White House officials are increasingly concerned that unabated friction between Secretary of State Alexander M. Haig Jr. and other high administration officials is hurting U.S. diplomacy at a critical time in the evolution of the administration's foreign policy.

While there is disagreement over what to do about the problem and even about the source of it, some officials say that Haig's role has been diminished since he was rebuked 10 days ago by President Reagan for allowing State Department aides to criticize the performance of U.N. Ambassador Jeane Kirkpatrick. These officials say that since the Kirkpatrick incident, national securtiy adviser Richard V. Allen has been openly critical of Haig in discussions with other officials and reporters. They say the incident has damaged the administration's effort to speak with a single foreign policy voice.

"The consequence is harmful to the president and to the national interest," a senior Reagan appointee outside the White House said yesterday. "Diplomats in town are wondering who they should be talking to these days."

Officially, the White House is minimizing and conflict, saying that the Kirkpatrick affair has been patched over and that the administration's foreign team is working smoothly. Haig and Kirkpatrick had met privately at the State Department and reportedly patched up differences over Kirkpatrick's role in United Nations approval of the U.S.-- backed resolution condemning Israel for its bombing of an Iraqi nuclear reactor.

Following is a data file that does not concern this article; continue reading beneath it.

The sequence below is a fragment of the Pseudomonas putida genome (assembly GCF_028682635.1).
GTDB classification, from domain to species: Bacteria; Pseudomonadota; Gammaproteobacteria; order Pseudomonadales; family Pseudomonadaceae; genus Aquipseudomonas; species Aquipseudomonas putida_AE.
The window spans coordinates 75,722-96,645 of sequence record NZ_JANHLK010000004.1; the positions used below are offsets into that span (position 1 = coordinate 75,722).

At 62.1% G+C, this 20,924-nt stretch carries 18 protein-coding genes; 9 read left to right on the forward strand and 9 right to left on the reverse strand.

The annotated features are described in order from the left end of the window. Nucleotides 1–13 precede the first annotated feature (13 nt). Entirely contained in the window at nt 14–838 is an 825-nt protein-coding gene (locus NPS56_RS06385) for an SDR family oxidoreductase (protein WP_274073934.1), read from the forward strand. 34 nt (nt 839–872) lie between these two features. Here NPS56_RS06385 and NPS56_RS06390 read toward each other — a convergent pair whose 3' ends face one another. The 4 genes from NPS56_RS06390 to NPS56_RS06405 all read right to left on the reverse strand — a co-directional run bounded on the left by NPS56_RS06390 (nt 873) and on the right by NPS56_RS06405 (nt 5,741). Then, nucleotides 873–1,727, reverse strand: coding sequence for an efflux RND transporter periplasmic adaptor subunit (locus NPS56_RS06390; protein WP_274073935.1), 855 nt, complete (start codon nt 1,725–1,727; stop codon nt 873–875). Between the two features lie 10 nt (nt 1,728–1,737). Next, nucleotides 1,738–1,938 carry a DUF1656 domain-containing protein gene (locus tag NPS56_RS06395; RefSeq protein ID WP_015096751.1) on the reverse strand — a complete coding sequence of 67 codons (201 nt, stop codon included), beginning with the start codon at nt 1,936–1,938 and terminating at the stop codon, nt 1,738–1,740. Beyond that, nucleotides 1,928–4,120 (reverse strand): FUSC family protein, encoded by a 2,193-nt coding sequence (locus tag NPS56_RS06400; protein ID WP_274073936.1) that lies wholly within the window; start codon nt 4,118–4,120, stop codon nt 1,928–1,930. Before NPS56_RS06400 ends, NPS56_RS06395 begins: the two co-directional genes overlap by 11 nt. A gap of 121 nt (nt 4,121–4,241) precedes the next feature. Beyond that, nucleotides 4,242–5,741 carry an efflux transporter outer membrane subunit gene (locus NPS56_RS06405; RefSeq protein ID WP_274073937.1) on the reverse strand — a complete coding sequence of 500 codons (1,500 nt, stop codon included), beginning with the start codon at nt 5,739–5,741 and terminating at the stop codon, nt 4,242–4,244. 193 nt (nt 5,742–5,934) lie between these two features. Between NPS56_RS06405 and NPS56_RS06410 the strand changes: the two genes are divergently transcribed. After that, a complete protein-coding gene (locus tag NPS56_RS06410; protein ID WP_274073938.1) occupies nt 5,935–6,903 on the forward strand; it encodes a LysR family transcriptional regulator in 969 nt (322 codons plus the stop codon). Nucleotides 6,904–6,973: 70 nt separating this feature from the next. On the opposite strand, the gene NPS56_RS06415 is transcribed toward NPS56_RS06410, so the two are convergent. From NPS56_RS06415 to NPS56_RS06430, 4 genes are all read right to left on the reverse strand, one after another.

A review of foreign policy progress intended to counter criticism of administration confusion was ordered based on reports by Haig, Deputy Secretary of State William P. Clark and Deputy Secretary of Defense Frank C. Carlucci. It came up with a rosy evaluation.

"In virtually every nation we are in much better shape in terms of the feelings of foreign countries than we were when we took office," White House counselor Edwin Meese III contended yesterday.